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now going to be moving into the taiwan, southern china region. as it does so, due to the sea surface temperature being quite warm, it's actually record high since 1985. and this is going to be feeding the system, exacerbating the situation between okinawa, taiwan and southern china in the next 72 hours. it's also enhancing the southwestern monsoonal flow. western luzon will be brought some torrential amounts of rain, about 200 millimeters on top of the very well saturated area. so flooding is going to be a huge concern. we're also looking at another tropical storm system, it's actually a depression as of now. but this is bringing heavy rain across the eastern china already. so this is another area we're looking at flooding, as well as this. this is a remnant low of utor, which was a tropical system before. it's lingering here. that will be creating the risk -- a high risk and potential for further flooding where the situation is not
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alleviated yet. where we really want that precipitation, we're not going to get enough to ease that extreme drought condition. shanghai, 32. we're looking at kyoto at 37 degrees. western japan, southern korea as well as eastern china, we're seeing heat advisories and warnings posted for today as well. tokyo getting up to 34 degrees. now, to the americas. the focus of the heavy rain will be here in the southeastern corner of the united states. the ample moisture from the gulf of mexico supplying to this boundary, we'll look at thunderstorms here popping up as well. another chance of flash floods again in the monsoonal showers, which is very active across the four corners region. we really want that precipitation here in northern california, out into idaho, where that wildfire is still not contained yet. we currently have six wildfires in the interior northern california. that's not going to be easing any kind of situation into the near future with no
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precipitation in the forecast. boston's reaching up to 30 degrees, with plenty of sunshine. that's well above the average. d.c. at 26 degrees. i'll leave you now with the extended forecast.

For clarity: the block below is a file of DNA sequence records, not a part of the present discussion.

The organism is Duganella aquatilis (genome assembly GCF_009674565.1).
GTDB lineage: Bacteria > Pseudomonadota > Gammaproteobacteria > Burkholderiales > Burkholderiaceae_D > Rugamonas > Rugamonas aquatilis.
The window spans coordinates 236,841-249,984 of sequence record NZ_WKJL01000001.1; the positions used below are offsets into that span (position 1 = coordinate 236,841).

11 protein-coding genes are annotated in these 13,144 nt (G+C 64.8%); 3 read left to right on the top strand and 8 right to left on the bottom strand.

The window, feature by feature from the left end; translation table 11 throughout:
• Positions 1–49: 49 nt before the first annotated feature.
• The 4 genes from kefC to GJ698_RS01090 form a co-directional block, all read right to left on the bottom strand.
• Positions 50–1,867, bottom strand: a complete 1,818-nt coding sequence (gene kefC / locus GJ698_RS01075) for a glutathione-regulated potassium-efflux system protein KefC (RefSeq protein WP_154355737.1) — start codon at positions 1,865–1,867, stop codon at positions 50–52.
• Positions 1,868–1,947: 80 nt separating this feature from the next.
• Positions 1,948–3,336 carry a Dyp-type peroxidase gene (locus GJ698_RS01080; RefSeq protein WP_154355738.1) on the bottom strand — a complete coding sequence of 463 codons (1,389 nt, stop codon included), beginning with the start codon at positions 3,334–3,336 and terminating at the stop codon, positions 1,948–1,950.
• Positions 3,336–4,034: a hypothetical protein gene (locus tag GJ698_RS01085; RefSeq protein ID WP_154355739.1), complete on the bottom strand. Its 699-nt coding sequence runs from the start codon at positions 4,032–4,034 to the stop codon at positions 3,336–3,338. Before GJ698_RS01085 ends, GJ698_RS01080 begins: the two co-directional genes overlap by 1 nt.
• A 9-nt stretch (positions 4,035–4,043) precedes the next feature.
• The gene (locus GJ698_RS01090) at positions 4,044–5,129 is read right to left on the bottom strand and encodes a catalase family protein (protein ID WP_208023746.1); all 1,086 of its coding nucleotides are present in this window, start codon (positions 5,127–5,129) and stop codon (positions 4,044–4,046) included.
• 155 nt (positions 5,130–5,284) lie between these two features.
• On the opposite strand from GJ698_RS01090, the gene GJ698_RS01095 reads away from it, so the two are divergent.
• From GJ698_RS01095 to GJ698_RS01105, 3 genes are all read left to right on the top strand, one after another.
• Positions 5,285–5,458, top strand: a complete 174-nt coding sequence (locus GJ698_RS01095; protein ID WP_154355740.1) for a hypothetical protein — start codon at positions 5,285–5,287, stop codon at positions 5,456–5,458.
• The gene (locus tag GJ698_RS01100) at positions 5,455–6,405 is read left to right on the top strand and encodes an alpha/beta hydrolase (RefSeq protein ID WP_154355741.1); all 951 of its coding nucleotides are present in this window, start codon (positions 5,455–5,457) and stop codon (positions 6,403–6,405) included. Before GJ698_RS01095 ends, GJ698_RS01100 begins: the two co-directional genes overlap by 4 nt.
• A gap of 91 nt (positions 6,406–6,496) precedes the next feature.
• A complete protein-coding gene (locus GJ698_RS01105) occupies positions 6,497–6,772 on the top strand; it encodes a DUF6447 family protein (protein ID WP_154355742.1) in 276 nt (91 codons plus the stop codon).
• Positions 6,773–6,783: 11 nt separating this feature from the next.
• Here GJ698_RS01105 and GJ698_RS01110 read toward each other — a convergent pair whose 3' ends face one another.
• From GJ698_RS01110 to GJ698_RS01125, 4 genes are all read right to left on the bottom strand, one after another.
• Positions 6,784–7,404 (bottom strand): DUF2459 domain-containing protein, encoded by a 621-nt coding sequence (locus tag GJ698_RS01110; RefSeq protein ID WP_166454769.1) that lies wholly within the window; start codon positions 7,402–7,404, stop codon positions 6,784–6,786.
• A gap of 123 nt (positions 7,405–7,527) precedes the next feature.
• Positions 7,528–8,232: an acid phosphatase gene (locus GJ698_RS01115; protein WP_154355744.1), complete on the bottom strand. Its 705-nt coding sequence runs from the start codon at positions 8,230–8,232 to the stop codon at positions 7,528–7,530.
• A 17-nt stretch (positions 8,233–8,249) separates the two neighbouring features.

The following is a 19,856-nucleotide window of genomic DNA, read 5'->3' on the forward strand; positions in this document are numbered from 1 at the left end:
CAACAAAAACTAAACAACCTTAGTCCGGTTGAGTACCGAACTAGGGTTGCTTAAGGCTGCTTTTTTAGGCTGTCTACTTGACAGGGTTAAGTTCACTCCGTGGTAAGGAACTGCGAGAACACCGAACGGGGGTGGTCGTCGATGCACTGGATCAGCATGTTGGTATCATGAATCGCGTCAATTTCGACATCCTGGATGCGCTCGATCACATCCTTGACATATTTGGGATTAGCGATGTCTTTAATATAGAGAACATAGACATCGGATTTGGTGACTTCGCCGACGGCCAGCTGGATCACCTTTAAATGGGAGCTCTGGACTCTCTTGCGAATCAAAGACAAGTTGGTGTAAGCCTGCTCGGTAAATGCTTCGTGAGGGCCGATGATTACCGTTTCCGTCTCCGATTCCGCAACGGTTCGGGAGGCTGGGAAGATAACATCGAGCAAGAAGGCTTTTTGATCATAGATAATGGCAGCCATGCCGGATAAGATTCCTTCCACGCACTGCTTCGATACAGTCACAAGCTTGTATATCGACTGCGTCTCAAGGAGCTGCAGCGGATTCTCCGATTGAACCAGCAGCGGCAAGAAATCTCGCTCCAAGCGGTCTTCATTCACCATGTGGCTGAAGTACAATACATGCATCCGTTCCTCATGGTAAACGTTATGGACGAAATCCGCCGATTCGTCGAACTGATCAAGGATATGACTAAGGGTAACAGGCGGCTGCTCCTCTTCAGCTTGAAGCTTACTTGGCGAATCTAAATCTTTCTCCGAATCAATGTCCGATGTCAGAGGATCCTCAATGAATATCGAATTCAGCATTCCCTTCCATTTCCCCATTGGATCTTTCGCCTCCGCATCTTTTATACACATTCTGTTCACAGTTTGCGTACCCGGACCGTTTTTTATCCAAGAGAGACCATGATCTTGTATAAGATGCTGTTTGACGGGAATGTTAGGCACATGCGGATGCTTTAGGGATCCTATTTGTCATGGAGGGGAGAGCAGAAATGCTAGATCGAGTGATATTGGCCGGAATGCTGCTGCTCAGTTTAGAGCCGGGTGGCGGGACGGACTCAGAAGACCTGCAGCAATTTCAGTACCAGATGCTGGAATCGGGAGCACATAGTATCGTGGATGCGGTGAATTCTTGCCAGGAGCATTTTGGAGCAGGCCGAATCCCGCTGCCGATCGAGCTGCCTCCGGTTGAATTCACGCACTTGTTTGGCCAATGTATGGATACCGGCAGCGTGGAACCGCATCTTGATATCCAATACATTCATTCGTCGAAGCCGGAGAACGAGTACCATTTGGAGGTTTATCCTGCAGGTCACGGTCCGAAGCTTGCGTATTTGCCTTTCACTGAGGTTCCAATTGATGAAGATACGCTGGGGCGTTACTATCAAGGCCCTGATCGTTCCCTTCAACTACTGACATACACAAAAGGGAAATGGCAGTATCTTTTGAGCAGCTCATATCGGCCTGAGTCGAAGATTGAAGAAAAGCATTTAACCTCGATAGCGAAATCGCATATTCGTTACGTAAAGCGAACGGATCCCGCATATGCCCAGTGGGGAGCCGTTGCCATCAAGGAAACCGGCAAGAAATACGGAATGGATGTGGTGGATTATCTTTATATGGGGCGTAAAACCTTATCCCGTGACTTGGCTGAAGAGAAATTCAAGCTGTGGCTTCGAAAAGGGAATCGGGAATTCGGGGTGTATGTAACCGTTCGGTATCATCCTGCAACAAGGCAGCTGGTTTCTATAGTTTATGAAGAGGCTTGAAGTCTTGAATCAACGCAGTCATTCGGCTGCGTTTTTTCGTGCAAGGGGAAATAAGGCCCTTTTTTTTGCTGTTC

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one more story we'd like to share with you before we go. a vintage train has traveled across guma prefecture north of tokyo to mark the 85th anniversary of the founding of the railway company. the electric car was produced in 1928. the vehicle was used at the company's main model until the early 1980s. many people, including train enthusiasts, came to the station where the special trip started on sunday. passengers on the train enjoyed the nostalgic feel of the interior, including wooden window frames and armrests. >> translator: i think it's good that this train was built using wood. >> translator: it's fun to ride this train. >> translator: i really like this retro inspired train.
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>>. that is all for this edition of "newsline." i'm catherine kobayashi in tokyo. thanks very much for joining us. 
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- coming up, thinking rationally and behaving ethically. - i think of myself as like a social engineer. people have lots of interests. my interest is the things that we do wrong that we should fix. - duke professor dan ariely discusses behavioral economics, and what beer and vinegar have to do with the israeli-palestinian conflict. that's just ahead on "global ethics forum." - as one of the world's leading behavioral economists, dan ariely has taken direct aim at conventional economic theory. he argues not only that our decisions are often irrational, but that they are predictably irrational. dan ariely is the james b. duke professor of psychology and behavioral economy at duke university. he has not one but two ph.ds under his belt, and is the author of two "new york times" bestsellers,